This question would be better suited to the science desk. --.Yellow1996.(ЬMИED¡) 23:40, 16 September 2013 (UTC)

Automation in arranging and labelling pictures[edit]

I have to print out pictures to stick into a logbook for work/PhD project. I've been having to arrange this pictures in MS PowerPoint along with text boxes to say what each image represents. The pictures all have descriptive file names in the form 'Exp.SS.4.4.193 - DF1 - pRHS-98 - Without Antibiotic - Replicate 3 - 15x - Field 2 - Merged B-R - 2013-05-11'. Is there some way I could automate the abhorrent chore, fitting about six images from a specified folder onto each page, with the file name serving to identify each image? To make things harder, the folder also contains images titled as follows 'Exp.SS.4.4.193 - DF1 - pRHS-98 - Without Antibiotic - Replicate 3 - 15x - Field 2 - Brightfield - 2013-05-11' and 'Exp.SS.4.4.193 - DF1 - pRHS-98 - Without Antibiotic - Replicate 3 - 15x - Field 2 - UV red - 2013-05-11' which I don't want to be included in the print outs. Thanks a lot for any help you can offer! --129.215.47.59 (talk) 14:12, 16 September 2013 (UTC)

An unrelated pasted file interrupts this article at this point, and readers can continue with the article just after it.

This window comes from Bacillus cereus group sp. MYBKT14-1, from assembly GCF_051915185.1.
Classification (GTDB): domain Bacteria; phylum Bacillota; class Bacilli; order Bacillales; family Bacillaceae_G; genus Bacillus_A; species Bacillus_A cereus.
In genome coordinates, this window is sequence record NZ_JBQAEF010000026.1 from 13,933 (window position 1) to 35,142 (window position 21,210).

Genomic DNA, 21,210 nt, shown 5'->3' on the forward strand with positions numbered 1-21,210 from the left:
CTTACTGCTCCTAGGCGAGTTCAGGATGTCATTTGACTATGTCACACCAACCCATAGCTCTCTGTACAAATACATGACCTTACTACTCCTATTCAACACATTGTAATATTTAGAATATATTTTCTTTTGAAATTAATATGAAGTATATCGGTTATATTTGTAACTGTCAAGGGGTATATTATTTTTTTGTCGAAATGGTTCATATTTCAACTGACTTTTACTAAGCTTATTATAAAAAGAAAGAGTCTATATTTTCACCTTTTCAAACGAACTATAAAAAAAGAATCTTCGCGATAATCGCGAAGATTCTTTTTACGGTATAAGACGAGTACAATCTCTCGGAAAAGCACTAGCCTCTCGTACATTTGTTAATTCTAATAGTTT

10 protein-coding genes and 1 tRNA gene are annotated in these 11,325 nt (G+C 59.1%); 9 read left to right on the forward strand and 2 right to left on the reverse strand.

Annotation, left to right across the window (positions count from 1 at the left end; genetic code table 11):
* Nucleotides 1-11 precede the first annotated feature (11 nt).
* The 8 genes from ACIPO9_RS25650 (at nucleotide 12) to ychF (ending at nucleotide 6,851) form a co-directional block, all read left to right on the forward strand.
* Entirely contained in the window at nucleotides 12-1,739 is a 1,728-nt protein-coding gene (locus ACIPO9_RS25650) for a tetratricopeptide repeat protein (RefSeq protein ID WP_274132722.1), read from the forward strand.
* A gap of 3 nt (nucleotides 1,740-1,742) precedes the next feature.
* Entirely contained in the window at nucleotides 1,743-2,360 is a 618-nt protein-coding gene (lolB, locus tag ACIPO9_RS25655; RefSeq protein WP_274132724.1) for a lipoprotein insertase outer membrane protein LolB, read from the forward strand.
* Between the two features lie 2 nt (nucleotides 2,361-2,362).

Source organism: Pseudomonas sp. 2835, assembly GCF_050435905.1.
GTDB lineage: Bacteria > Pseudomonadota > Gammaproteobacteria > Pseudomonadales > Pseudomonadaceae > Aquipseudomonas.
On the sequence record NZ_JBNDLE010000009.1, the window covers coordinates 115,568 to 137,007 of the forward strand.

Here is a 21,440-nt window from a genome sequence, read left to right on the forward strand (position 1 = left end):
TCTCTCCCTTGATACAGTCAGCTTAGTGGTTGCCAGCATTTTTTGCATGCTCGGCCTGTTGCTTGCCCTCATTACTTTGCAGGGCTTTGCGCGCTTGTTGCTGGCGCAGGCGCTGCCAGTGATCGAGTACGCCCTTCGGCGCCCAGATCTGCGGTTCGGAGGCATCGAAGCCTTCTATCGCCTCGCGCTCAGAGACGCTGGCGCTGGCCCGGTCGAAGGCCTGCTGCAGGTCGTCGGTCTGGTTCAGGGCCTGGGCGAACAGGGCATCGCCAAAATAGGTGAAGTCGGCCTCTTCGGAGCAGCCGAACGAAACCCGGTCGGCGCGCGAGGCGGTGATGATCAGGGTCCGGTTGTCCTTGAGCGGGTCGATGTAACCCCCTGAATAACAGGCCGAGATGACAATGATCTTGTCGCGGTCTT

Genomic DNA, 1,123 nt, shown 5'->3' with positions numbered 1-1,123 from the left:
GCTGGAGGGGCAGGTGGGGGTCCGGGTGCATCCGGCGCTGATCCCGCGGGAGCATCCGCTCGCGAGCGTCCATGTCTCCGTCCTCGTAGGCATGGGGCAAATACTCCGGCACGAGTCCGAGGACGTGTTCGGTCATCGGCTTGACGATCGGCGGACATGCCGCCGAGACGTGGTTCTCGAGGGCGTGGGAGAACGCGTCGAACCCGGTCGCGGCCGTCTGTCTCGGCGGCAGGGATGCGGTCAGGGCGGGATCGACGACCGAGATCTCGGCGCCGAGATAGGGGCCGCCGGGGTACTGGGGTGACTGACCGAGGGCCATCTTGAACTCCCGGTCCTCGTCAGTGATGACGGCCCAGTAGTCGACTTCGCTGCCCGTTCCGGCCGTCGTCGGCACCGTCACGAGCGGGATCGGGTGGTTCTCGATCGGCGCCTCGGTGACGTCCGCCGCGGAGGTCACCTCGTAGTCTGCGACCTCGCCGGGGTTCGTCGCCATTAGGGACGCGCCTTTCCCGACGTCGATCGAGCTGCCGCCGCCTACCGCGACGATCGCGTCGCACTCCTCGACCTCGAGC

I had to do huge amounts of that sort of thing for my own data analysis, but I was working in the Unix environment and handled it by writing writing shell scripts and a couple of small helper programs. If you are willing to accept PDF output rather than PPT, you might be able to do this using a program called "montage" that comes with ImageMagick -- it's not clear how hard you would have to work to exclude images you don't want, though. Looie496 (talk) 15:22, 16 September 2013 (UTC)
Hi. Thanks. I have used Linux in the past and have access to UNIX at university (though I'm not sure in what form) though I don't know how to script and may or may not be able to interpret a prewritten script. Do you still have the script(s) you used? 129.215.47.59 (talk) 15:43, 16 September 2013 (UTC)